Preparing for Culture Shock
There's nothing worse than arriving in another country to be hit by culture shock and spend the next week in your hotel room wishing you were back at home. Unfortunately, this is a reality many travellers face when we arrive on our holiday totally unprepared. Here's a quick check list to try and lessen the impact.
1. Most importantly: try and research as much you can about the countries or places you are visiting. Read books, talk to people who have been to the area, or better yet - watch movies! Slumdog Millionaire may not be the most exact representation of your trip to India, but it will give you a better idea of the reality faced by the millions living in poverty around the country. If you really look into it though, you can find some great movies either made or set in your destination that can give you a pretty fair idea of what to expect when you arrive. Check your guide book or ask your local video shop for some recommendations.
2. Get used to the food! If you're not prepared it can be astonishingly difficult to get used to eating foreign food. For someone used to fresh fruit and cereal or bacon and eggs the endless bowls of steaming rice noodles and beef that is the early morning treat of Vietnamese Pho can seem like a cruel joke. Likewise, those meat-eaters out there travelling out of the major cities of places like Peru or Nepal, get used to a diet of lentils, stew and potatoes, and prepared for some serious iron-cravings! Experiencing new and foreign food is one of the best parts of travelling, but bringing cravings with you can spoil it completely.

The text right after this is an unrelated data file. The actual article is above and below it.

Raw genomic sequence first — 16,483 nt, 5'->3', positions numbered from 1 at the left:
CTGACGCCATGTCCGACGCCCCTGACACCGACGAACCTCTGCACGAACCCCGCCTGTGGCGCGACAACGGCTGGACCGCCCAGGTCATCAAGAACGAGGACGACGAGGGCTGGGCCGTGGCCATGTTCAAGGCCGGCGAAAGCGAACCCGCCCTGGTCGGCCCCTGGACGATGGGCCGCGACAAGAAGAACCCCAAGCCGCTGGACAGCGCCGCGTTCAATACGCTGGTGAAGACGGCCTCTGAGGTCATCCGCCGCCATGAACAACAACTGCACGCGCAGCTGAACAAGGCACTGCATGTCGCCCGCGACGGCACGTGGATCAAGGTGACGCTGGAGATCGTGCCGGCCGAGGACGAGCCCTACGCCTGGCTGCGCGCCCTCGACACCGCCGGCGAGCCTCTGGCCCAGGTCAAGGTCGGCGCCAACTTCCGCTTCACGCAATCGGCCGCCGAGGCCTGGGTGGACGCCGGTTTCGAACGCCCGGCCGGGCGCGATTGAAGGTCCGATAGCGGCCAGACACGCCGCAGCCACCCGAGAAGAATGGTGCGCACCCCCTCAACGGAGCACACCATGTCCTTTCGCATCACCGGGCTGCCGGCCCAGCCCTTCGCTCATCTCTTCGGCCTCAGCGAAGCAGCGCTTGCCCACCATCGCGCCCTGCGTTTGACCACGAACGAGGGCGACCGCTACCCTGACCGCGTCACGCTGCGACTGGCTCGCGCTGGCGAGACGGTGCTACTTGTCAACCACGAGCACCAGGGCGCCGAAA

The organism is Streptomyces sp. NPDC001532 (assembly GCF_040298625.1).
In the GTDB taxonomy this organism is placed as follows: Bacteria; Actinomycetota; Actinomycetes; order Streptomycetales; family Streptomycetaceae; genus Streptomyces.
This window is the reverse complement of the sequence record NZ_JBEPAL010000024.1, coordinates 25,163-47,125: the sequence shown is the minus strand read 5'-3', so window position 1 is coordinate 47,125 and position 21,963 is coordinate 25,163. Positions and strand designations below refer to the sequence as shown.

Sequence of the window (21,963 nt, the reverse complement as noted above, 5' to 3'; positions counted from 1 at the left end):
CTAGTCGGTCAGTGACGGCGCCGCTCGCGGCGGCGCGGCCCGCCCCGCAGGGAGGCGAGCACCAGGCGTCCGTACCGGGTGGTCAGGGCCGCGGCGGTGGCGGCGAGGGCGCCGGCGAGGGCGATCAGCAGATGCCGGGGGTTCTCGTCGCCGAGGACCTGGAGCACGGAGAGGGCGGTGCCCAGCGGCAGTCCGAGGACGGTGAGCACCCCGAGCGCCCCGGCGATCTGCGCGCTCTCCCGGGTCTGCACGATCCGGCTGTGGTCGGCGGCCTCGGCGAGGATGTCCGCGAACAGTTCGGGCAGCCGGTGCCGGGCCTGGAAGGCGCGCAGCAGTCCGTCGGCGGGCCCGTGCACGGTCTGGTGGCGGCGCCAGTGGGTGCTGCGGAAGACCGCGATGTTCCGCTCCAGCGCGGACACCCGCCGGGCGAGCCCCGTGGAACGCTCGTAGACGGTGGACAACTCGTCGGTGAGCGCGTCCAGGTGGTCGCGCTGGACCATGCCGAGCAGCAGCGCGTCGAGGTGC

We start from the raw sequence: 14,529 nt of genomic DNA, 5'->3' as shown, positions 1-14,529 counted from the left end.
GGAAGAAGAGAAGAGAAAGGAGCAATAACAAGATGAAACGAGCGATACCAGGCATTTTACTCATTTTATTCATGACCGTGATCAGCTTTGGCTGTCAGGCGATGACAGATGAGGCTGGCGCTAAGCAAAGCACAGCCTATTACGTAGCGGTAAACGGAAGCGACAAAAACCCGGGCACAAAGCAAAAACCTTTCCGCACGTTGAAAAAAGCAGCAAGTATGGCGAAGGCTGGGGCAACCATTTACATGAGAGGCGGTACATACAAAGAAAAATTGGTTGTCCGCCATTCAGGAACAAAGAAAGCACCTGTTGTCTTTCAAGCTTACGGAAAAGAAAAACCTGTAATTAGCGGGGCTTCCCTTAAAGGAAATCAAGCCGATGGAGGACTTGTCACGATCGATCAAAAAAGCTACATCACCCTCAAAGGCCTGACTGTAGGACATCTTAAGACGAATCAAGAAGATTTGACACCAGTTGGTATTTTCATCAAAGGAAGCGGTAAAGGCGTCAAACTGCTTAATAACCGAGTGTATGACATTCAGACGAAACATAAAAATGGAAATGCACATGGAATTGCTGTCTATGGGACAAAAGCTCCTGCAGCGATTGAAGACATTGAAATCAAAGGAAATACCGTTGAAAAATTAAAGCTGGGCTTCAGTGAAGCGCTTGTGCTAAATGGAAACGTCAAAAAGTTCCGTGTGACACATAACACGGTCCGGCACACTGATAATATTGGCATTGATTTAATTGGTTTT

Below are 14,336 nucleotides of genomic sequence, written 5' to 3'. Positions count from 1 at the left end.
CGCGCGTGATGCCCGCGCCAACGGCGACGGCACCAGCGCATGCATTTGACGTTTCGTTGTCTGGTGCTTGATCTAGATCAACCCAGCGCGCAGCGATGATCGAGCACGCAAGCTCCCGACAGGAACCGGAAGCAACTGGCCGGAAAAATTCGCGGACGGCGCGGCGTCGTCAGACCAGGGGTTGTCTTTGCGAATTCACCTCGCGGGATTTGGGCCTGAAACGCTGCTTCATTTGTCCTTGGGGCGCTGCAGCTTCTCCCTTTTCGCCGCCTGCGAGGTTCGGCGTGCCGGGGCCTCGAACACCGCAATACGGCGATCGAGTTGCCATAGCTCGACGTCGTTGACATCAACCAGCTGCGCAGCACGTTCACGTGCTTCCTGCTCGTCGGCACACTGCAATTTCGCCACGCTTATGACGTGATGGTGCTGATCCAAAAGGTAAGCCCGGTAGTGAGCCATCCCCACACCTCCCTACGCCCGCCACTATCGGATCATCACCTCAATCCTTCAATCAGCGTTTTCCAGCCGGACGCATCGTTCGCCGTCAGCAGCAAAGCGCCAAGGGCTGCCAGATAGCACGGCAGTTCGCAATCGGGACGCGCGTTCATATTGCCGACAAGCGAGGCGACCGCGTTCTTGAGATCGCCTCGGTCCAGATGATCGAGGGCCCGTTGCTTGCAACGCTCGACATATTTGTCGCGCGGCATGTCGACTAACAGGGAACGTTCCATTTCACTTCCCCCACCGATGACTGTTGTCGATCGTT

3. Learn the language. You don't need to be fluent in the local language, but make sure you at least know a handful of the basics. Hello, Please, Thank you, Where Is and How Much can be your lifesavers when you're thrown in the deep end with not a word of English to be heard. Not only will this help you get around and prevent you being ripped off, but it is also an important sign of respect to the local people and shows that you care about the places you are visiting enough to make the effort to learn their words. Even if it seems like nothing, a polite 'hello' or 'thank you' can make the difference between being a likeable visitor and just any other tourist.
If you have these things down pat then you'll be able to fit into the local life more easily and hit the sites straight away. It's amazing the difference that just a little bit of preparation can make.
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